“Our local education system has been training students for ages to be like robots. To be obedient, disciplined, compliant, follow the rules. But that’s going to lead to planned obsolescence,” says Crystal, who also writes extensively on the topic for CNA.

The Lim-Langes quickly found that their students’ challenges – such as struggling to feel relevant, feeling isolated and disconnected, and being unable to focus in a sea of distractions – were symptomatic of the Fourth Industrial Revolution, an era in which deep technology has caused the blurring of boundaries between the physical, digital and biological worlds.

The duo, who left NUS to launch Forest Wolf, a private practice that consults with large corporations such as Spotify, Amgen, investment banks and Singapore’s biopharma sector, strongly believes that unique human qualities will distinguish successful business leaders in a future where AI and robots have replaced many traditional skills and practices.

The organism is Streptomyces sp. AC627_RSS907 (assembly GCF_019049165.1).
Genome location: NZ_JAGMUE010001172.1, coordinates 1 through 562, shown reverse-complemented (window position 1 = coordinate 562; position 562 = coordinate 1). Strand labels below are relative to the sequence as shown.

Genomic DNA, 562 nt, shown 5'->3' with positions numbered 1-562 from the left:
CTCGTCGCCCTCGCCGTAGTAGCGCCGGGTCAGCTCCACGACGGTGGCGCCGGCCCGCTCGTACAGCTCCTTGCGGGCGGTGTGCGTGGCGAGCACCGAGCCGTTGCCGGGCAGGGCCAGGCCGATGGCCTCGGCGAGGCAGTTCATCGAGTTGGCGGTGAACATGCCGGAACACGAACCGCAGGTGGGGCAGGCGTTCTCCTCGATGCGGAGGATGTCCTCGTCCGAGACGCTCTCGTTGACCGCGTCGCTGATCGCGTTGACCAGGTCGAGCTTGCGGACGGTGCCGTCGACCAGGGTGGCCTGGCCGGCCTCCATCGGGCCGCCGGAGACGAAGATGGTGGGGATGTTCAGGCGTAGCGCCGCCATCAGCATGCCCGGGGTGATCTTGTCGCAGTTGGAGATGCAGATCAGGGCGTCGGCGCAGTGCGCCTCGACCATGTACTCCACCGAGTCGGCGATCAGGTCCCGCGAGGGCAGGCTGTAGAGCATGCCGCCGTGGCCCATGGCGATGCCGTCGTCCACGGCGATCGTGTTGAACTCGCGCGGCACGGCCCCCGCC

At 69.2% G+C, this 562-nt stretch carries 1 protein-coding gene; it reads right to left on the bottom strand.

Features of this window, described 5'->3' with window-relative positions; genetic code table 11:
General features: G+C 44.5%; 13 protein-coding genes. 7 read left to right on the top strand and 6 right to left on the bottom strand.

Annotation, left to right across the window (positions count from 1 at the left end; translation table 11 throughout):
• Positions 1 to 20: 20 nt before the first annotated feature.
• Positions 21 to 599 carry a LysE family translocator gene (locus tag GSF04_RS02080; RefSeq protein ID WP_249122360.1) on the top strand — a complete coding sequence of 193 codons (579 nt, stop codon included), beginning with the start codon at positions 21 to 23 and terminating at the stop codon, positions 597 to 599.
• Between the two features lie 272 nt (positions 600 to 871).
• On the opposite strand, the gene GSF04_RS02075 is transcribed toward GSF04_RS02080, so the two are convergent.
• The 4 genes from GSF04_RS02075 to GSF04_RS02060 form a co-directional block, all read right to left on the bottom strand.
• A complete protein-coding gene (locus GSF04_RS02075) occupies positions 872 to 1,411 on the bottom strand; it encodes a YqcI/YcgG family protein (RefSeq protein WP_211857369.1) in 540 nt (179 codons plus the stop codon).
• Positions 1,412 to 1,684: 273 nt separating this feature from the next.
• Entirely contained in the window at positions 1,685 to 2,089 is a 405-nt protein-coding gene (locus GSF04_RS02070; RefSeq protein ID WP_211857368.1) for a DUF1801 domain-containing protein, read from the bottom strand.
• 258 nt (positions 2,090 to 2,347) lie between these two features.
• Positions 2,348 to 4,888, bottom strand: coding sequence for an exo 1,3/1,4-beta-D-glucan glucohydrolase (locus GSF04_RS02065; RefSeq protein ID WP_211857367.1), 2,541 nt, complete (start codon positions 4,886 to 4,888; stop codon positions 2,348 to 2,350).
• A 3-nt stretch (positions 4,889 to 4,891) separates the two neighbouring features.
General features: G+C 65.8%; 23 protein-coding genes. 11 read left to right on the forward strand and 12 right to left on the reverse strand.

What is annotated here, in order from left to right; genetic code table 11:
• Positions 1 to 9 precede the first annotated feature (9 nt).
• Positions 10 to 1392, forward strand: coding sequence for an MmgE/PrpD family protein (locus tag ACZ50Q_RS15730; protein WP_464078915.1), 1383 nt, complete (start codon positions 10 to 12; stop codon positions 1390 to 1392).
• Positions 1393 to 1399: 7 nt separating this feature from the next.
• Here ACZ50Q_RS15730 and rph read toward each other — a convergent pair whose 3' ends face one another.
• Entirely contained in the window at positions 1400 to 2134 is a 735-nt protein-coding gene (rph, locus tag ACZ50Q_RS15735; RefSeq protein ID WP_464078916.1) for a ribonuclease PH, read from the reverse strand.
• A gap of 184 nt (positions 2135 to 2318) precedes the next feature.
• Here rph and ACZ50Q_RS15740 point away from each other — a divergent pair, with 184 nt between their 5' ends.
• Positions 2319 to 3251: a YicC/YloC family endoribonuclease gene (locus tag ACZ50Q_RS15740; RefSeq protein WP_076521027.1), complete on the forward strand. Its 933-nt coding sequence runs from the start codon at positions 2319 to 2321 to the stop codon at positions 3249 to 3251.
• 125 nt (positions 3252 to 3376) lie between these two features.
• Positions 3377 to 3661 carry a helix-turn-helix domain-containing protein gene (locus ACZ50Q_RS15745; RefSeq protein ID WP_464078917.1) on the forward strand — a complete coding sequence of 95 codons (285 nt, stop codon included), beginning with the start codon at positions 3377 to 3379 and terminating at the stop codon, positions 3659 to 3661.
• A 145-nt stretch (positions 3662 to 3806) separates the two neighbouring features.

Their recently launched book, Deep Human, makes a point of harnessing the latest neuroscience research and emphasises the five key human superskills – Focus and Mindfulness, SelfAwareness, Empathy, Complex Communication and Adaptive Resilience – that they say are key to confidently facing a radically uncertain future. They describe this state of flux as VUCA, using the acronym that was originally developed by the US military but has been coopted by the business world to describe volatility, uncertainty, complexity, and ambiguity.